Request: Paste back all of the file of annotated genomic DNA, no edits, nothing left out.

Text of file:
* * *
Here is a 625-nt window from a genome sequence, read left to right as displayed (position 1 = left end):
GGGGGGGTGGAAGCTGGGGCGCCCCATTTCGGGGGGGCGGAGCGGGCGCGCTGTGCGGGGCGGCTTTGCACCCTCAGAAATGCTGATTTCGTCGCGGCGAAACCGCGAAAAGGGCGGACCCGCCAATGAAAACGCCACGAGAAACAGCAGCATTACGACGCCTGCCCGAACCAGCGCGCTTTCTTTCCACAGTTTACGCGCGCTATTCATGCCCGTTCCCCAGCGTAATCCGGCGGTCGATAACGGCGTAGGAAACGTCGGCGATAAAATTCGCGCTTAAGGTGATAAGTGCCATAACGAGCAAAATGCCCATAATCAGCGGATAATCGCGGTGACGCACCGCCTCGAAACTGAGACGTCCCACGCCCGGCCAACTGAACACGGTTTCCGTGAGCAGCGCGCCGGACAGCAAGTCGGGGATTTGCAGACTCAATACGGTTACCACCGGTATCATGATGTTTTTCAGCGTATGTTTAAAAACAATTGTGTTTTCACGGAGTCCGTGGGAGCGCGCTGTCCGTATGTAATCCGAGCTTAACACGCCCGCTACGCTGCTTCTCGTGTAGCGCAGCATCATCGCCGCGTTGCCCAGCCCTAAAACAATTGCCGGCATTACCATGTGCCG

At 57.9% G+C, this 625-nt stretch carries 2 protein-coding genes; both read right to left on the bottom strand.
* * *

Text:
Here is a 625-nt window from a genome sequence, read left to right as displayed (position 1 = left end):
GGGGGGGTGGAAGCTGGGGCGCCCCATTTCGGGGGGGCGGAGCGGGCGCGCTGTGCGGGGCGGCTTTGCACCCTCAGAAATGCTGATTTCGTCGCGGCGAAACCGCGAAAAGGGCGGACCCGCCAATGAAAACGCCACGAGAAACAGCAGCATTACGACGCCTGCCCGAACCAGCGCGCTTTCTTTCCACAGTTTACGCGCGCTATTCATGCCCGTTCCCCAGCGTAATCCGGCGGTCGATAACGGCGTAGGAAACGTCGGCGATAAAATTCGCGCTTAAGGTGATAAGTGCCATAACGAGCAAAATGCCCATAATCAGCGGATAATCGCGGTGACGCACCGCCTCGAAACTGAGACGTCCCACGCCCGGCCAACTGAACACGGTTTCCGTGAGCAGCGCGCCGGACAGCAAGTCGGGGATTTGCAGACTCAATACGGTTACCACCGGTATCATGATGTTTTTCAGCGTATGTTTAAAAACAATTGTGTTTTCACGGAGTCCGTGGGAGCGCGCTGTCCGTATGTAATCCGAGCTTAACACGCCCGCTACGCTGCTTCTCGTGTAGCGCAGCATCATCGCCGCGTTGCCCAGCCCTAAAACAATTGCCGGCATTACCATGTGCCG

At 57.9% G+C, this 625-nt stretch carries 2 protein-coding genes; both read right to left on the bottom strand.